On 16–17 November, SIPRI and the United Nations Office for Disarmament Affairs (UNODA) organized a two-day capacity-building workshop on ‘Responsible AI for Peace and Security’ for a select group of STEM students.
The workshop, the first in a series of four, aimed to provide up-and-coming artificial intelligence (AI) practitioners the opportunity to learn how to address the risks that civilian AI research and innovation may generate for international peace and security.
The event was held in Malmö, Sweden, in collaboration with Malmö University and Umeå University, and there were 24 participants from 17 countries—including Australia, Bangladesh, China, Ecuador, Finland, France, Germany, Greece, India, Mexico, the Netherlands, Singapore, Sweden, the United Kingdom and the United States.
Over two days, participants engaged in interactive activities aimed at increasing their understanding of (a) how peaceful AI research and innovation may generate risks for international peace and security; (b) how they could help prevent or mitigate those risks through responsible research and innovation; and (c) how they could support the promotion of responsible AI for peace and security.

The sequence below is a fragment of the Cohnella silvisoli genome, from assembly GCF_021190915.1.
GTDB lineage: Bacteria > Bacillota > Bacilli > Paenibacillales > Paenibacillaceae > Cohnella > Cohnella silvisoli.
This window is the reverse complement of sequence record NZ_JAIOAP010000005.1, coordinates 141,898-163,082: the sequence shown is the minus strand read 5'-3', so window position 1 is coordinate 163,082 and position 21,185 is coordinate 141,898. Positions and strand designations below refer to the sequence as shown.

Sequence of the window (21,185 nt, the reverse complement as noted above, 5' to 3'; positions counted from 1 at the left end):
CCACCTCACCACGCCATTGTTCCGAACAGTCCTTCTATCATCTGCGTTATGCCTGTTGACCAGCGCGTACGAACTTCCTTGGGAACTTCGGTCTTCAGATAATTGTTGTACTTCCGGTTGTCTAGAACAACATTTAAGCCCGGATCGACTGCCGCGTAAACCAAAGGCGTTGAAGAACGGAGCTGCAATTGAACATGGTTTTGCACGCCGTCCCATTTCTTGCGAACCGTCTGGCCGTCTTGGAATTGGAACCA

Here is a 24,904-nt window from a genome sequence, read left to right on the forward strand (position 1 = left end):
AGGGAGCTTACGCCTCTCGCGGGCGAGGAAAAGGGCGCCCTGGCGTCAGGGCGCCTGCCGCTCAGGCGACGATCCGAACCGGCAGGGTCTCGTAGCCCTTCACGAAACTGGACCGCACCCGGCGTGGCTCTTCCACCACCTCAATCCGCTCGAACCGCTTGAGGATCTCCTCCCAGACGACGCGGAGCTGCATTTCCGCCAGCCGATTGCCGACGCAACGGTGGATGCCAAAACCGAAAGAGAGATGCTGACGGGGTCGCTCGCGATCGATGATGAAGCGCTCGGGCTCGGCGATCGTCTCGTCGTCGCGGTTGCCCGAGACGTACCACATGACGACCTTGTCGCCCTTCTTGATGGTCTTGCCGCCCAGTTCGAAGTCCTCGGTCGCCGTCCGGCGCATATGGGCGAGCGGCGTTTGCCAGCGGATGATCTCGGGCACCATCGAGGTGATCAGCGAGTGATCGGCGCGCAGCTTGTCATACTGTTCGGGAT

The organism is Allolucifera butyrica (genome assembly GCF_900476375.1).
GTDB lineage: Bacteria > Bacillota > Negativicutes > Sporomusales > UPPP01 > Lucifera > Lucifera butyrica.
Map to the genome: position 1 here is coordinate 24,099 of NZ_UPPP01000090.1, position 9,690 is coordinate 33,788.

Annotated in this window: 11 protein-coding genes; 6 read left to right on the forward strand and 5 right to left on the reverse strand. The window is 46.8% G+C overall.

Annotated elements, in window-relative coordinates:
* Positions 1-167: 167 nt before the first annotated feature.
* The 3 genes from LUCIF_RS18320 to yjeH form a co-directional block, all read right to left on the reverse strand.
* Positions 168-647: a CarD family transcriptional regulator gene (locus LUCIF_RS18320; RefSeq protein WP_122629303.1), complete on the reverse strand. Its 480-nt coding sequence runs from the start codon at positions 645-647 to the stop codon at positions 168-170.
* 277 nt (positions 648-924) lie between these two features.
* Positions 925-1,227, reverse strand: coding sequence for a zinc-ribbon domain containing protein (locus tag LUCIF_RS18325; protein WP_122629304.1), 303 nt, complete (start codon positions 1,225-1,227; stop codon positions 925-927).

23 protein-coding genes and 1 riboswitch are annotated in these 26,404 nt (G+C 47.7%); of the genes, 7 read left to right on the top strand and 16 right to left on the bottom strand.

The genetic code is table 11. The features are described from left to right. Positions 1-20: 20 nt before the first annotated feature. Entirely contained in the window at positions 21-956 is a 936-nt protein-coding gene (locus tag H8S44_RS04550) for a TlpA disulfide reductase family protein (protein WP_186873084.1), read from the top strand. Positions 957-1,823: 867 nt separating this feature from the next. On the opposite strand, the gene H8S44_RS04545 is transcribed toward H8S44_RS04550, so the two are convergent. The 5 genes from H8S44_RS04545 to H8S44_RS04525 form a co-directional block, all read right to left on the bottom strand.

SIPRI experts led the workshop. The event also featured the participation of professors from Umeå University and Malmö University.
The workshop series, which will continue into 2024, is part of a European Union-funded initiative on ‘Responsible Innovation in AI for Peace and Security’, conducted jointly by SIPRI and UNODA.
The next iteration of the workshop will be held in Tallinn, Estonia, on 14–15 February 2024, in partnership with Tallinn University of Technology.
About the SIPRI Governance of AI Programme
The SIPRI Governance of AI Programme seeks to contribute to a better understanding of how AI impacts on international peace and security. The programme’s research on AI explores themes such as (a) how AI may find uses in systems related to conventional, cyber and nuclear forces; (b) how the military use of AI might create humanitarian and strategic risks, as well as opportunities for arms control and export control verification; and (c) how the risks posed by AI may be governed through international law, arms control process and responsible research and innovation.
Click here to read more about the SIPRI Governance of AI Programme.